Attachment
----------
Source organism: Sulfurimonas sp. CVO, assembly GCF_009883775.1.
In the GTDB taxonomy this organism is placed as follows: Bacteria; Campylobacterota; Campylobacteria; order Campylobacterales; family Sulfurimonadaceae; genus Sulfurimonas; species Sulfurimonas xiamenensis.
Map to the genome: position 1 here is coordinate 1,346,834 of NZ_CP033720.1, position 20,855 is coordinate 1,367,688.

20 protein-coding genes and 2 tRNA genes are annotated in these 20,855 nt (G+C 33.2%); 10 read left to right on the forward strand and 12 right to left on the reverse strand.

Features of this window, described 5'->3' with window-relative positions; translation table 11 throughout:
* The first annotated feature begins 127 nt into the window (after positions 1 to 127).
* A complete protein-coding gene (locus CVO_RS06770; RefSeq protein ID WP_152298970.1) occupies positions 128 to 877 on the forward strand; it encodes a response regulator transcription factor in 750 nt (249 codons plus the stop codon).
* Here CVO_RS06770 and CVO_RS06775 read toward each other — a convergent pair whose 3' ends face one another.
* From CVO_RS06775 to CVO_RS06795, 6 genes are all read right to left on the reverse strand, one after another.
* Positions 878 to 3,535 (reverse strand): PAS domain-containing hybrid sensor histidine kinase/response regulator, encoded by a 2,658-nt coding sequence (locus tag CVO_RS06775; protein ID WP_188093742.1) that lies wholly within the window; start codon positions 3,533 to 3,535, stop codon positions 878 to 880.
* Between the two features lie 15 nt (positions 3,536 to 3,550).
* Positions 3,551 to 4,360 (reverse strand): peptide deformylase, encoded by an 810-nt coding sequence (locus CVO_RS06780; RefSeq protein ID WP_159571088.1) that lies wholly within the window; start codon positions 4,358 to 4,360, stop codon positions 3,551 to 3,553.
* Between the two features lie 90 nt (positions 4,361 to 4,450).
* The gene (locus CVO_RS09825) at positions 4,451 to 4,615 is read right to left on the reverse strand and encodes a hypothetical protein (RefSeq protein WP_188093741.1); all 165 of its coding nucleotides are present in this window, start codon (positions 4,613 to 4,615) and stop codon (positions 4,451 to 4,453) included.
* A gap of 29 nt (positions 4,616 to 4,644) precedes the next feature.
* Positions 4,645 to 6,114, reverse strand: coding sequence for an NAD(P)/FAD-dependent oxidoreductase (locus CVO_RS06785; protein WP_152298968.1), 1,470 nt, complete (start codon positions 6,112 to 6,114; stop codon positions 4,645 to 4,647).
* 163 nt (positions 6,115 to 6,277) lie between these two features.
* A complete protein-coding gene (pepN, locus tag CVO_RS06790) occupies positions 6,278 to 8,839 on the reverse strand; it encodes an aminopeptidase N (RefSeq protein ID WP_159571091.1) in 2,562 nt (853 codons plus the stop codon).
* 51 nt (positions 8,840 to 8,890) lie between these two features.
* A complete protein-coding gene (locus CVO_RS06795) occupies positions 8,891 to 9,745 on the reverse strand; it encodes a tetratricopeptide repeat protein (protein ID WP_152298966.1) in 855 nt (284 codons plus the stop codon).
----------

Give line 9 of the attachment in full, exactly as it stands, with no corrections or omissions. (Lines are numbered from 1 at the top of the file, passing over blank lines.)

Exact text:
* From CVO_RS06775 to CVO_RS06795, 6 genes are all read right to left on the reverse strand, one after another.